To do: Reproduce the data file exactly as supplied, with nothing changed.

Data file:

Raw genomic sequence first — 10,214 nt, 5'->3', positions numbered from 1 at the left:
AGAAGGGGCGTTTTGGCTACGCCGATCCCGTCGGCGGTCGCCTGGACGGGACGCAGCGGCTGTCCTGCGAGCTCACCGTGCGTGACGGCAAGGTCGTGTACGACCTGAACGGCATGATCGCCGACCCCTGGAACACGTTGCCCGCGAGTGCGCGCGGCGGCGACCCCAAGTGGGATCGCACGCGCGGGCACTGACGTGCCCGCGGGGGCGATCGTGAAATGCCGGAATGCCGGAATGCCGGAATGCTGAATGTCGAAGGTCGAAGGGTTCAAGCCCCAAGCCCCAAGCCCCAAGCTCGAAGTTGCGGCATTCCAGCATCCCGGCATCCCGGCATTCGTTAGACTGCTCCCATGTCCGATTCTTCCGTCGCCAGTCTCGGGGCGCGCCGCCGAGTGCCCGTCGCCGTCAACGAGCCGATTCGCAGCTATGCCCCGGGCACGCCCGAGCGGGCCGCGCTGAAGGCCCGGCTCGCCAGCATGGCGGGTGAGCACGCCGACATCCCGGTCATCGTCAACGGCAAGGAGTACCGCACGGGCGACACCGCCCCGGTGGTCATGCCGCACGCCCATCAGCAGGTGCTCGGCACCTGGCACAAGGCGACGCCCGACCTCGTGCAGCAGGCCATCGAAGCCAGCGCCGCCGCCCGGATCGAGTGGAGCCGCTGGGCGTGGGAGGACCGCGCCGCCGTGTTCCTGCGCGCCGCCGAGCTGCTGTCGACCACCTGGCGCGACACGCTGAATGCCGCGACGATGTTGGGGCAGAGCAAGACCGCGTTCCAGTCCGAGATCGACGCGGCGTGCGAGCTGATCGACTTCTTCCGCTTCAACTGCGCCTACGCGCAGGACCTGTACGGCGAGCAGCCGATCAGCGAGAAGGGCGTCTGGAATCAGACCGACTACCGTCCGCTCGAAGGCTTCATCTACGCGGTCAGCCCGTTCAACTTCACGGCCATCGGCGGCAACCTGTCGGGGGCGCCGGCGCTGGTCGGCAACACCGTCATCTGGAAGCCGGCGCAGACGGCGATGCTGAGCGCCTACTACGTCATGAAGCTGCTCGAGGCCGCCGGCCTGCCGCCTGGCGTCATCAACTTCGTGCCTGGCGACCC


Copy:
Raw genomic sequence first — 10,214 nt, 5'->3', positions numbered from 1 at the left:
AGAAGGGGCGTTTTGGCTACGCCGATCCCGTCGGCGGTCGCCTGGACGGGACGCAGCGGCTGTCCTGCGAGCTCACCGTGCGTGACGGCAAGGTCGTGTACGACCTGAACGGCATGATCGCCGACCCCTGGAACACGTTGCCCGCGAGTGCGCGCGGCGGCGACCCCAAGTGGGATCGCACGCGCGGGCACTGACGTGCCCGCGGGGGCGATCGTGAAATGCCGGAATGCCGGAATGCCGGAATGCTGAATGTCGAAGGTCGAAGGGTTCAAGCCCCAAGCCCCAAGCCCCAAGCTCGAAGTTGCGGCATTCCAGCATCCCGGCATCCCGGCATTCGTTAGACTGCTCCCATGTCCGATTCTTCCGTCGCCAGTCTCGGGGCGCGCCGCCGAGTGCCCGTCGCCGTCAACGAGCCGATTCGCAGCTATGCCCCGGGCACGCCCGAGCGGGCCGCGCTGAAGGCCCGGCTCGCCAGCATGGCGGGTGAGCACGCCGACATCCCGGTCATCGTCAACGGCAAGGAGTACCGCACGGGCGACACCGCCCCGGTGGTCATGCCGCACGCCCATCAGCAGGTGCTCGGCACCTGGCACAAGGCGACGCCCGACCTCGTGCAGCAGGCCATCGAAGCCAGCGCCGCCGCCCGGATCGAGTGGAGCCGCTGGGCGTGGGAGGACCGCGCCGCCGTGTTCCTGCGCGCCGCCGAGCTGCTGTCGACCACCTGGCGCGACACGCTGAATGCCGCGACGATGTTGGGGCAGAGCAAGACCGCGTTCCAGTCCGAGATCGACGCGGCGTGCGAGCTGATCGACTTCTTCCGCTTCAACTGCGCCTACGCGCAGGACCTGTACGGCGAGCAGCCGATCAGCGAGAAGGGCGTCTGGAATCAGACCGACTACCGTCCGCTCGAAGGCTTCATCTACGCGGTCAGCCCGTTCAACTTCACGGCCATCGGCGGCAACCTGTCGGGGGCGCCGGCGCTGGTCGGCAACACCGTCATCTGGAAGCCGGCGCAGACGGCGATGCTGAGCGCCTACTACGTCATGAAGCTGCTCGAGGCCGCCGGCCTGCCGCCTGGCGTCATCAACTTCGTGCCTGGCGACCC